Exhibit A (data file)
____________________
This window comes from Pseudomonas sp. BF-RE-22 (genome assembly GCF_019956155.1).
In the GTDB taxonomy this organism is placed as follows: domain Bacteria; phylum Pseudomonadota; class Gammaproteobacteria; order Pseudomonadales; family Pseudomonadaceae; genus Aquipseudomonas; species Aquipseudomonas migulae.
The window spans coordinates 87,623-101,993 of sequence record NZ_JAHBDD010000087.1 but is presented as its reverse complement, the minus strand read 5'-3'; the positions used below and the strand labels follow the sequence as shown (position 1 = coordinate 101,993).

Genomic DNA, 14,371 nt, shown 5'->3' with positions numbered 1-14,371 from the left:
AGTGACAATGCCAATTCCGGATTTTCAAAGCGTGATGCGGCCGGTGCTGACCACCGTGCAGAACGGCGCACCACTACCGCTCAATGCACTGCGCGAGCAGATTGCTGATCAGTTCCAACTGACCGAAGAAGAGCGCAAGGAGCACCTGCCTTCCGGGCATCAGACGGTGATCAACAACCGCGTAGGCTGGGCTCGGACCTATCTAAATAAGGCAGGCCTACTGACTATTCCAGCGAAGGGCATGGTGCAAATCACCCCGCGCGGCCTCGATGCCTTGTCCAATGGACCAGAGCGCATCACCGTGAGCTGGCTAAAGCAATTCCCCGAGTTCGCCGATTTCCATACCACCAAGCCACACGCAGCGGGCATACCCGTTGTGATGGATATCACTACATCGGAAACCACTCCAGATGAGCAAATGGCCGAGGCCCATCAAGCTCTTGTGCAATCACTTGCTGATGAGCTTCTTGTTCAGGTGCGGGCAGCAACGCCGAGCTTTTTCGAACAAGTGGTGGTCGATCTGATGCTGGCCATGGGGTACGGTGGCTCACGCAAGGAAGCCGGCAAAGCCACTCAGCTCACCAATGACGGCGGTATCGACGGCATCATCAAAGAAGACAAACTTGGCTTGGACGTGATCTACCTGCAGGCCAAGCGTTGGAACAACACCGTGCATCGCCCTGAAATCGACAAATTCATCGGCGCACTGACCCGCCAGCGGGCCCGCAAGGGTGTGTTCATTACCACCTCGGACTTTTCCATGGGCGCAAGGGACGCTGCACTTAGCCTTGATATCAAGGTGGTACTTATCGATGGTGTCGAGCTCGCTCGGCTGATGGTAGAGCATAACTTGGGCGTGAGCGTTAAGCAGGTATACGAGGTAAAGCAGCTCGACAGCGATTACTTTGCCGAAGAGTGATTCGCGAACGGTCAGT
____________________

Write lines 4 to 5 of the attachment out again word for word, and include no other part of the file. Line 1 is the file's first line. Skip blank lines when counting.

Genomic DNA, 14,371 nt, shown 5'->3' with positions numbered 1-14,371 from the left:
AGTGACAATGCCAATTCCGGATTTTCAAAGCGTGATGCGGCCGGTGCTGACCACCGTGCAGAACGGCGCACCACTACCGCTCAATGCACTGCGCGAGCAGATTGCTGATCAGTTCCAACTGACCGAAGAAGAGCGCAAGGAGCACCTGCCTTCCGGGCATCAGACGGTGATCAACAACCGCGTAGGCTGGGCTCGGACCTATCTAAATAAGGCAGGCCTACTGACTATTCCAGCGAAGGGCATGGTGCAAATCACCCCGCGCGGCCTCGATGCCTTGTCCAATGGACCAGAGCGCATCACCGTGAGCTGGCTAAAGCAATTCCCCGAGTTCGCCGATTTCCATACCACCAAGCCACACGCAGCGGGCATACCCGTTGTGATGGATATCACTACATCGGAAACCACTCCAGATGAGCAAATGGCCGAGGCCCATCAAGCTCTTGTGCAATCACTTGCTGATGAGCTTCTTGTTCAGGTGCGGGCAGCAACGCCGAGCTTTTTCGAACAAGTGGTGGTCGATCTGATGCTGGCCATGGGGTACGGTGGCTCACGCAAGGAAGCCGGCAAAGCCACTCAGCTCACCAATGACGGCGGTATCGACGGCATCATCAAAGAAGACAAACTTGGCTTGGACGTGATCTACCTGCAGGCCAAGCGTTGGAACAACACCGTGCATCGCCCTGAAATCGACAAATTCATCGGCGCACTGACCCGCCAGCGGGCCCGCAAGGGTGTGTTCATTACCACCTCGGACTTTTCCATGGGCGCAAGGGACGCTGCACTTAGCCTTGATATCAAGGTGGTACTTATCGATGGTGTCGAGCTCGCTCGGCTGATGGTAGAGCATAACTTGGGCGTGAGCGTTAAGCAGGTATACGAGGTAAAGCAGCTCGACAGCGATTACTTTGCCGAAGAGTGATTCGCGAACGGTCAGT